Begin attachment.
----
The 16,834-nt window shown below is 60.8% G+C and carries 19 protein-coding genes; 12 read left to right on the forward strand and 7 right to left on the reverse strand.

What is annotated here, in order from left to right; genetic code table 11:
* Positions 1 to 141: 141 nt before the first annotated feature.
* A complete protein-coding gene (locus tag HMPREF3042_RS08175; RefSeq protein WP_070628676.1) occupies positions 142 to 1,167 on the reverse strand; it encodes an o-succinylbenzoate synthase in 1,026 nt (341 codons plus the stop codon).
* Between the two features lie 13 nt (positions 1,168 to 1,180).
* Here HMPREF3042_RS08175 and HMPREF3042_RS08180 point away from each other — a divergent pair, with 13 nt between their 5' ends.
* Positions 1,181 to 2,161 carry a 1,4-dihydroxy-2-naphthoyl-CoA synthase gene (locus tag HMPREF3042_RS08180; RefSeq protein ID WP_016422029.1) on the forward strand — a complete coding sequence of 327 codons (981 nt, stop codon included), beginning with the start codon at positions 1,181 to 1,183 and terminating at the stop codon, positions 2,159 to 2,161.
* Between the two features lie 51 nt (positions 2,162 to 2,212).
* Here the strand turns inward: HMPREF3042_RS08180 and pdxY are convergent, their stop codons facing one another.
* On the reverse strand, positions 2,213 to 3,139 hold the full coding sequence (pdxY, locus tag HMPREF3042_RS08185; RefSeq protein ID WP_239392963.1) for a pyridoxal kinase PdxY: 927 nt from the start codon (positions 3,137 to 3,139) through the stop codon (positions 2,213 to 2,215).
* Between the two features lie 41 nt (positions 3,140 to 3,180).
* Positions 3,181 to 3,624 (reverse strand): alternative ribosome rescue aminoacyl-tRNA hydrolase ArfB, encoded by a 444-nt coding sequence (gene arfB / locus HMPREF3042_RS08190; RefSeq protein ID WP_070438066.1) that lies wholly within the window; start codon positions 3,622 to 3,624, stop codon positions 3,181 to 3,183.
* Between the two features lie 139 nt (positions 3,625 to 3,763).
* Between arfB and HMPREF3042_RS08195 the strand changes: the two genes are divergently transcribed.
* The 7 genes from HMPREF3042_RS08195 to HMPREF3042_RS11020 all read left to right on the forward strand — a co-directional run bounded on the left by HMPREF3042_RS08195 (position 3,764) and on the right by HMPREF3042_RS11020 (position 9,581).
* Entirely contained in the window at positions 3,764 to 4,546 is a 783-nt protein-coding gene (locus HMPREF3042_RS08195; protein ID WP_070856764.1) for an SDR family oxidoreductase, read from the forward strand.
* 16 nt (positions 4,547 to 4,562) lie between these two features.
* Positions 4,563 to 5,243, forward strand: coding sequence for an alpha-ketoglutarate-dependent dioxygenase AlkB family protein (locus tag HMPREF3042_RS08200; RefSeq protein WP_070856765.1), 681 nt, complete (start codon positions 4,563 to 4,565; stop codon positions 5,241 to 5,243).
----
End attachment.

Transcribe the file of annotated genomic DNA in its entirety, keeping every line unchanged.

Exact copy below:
The 16,834-nt window shown below is 60.8% G+C and carries 19 protein-coding genes; 12 read left to right on the forward strand and 7 right to left on the reverse strand.

What is annotated here, in order from left to right; genetic code table 11:
* Positions 1 to 141: 141 nt before the first annotated feature.
* A complete protein-coding gene (locus tag HMPREF3042_RS08175; RefSeq protein WP_070628676.1) occupies positions 142 to 1,167 on the reverse strand; it encodes an o-succinylbenzoate synthase in 1,026 nt (341 codons plus the stop codon).
* Between the two features lie 13 nt (positions 1,168 to 1,180).
* Here HMPREF3042_RS08175 and HMPREF3042_RS08180 point away from each other — a divergent pair, with 13 nt between their 5' ends.
* Positions 1,181 to 2,161 carry a 1,4-dihydroxy-2-naphthoyl-CoA synthase gene (locus tag HMPREF3042_RS08180; RefSeq protein ID WP_016422029.1) on the forward strand — a complete coding sequence of 327 codons (981 nt, stop codon included), beginning with the start codon at positions 1,181 to 1,183 and terminating at the stop codon, positions 2,159 to 2,161.
* Between the two features lie 51 nt (positions 2,162 to 2,212).
* Here the strand turns inward: HMPREF3042_RS08180 and pdxY are convergent, their stop codons facing one another.
* On the reverse strand, positions 2,213 to 3,139 hold the full coding sequence (pdxY, locus tag HMPREF3042_RS08185; RefSeq protein ID WP_239392963.1) for a pyridoxal kinase PdxY: 927 nt from the start codon (positions 3,137 to 3,139) through the stop codon (positions 2,213 to 2,215).
* Between the two features lie 41 nt (positions 3,140 to 3,180).
* Positions 3,181 to 3,624 (reverse strand): alternative ribosome rescue aminoacyl-tRNA hydrolase ArfB, encoded by a 444-nt coding sequence (gene arfB / locus HMPREF3042_RS08190; RefSeq protein ID WP_070438066.1) that lies wholly within the window; start codon positions 3,622 to 3,624, stop codon positions 3,181 to 3,183.
* Between the two features lie 139 nt (positions 3,625 to 3,763).
* Between arfB and HMPREF3042_RS08195 the strand changes: the two genes are divergently transcribed.
* The 7 genes from HMPREF3042_RS08195 to HMPREF3042_RS11020 all read left to right on the forward strand — a co-directional run bounded on the left by HMPREF3042_RS08195 (position 3,764) and on the right by HMPREF3042_RS11020 (position 9,581).
* Entirely contained in the window at positions 3,764 to 4,546 is a 783-nt protein-coding gene (locus HMPREF3042_RS08195; protein ID WP_070856764.1) for an SDR family oxidoreductase, read from the forward strand.
* 16 nt (positions 4,547 to 4,562) lie between these two features.
* Positions 4,563 to 5,243, forward strand: coding sequence for an alpha-ketoglutarate-dependent dioxygenase AlkB family protein (locus tag HMPREF3042_RS08200; RefSeq protein WP_070856765.1), 681 nt, complete (start codon positions 4,563 to 4,565; stop codon positions 5,241 to 5,243).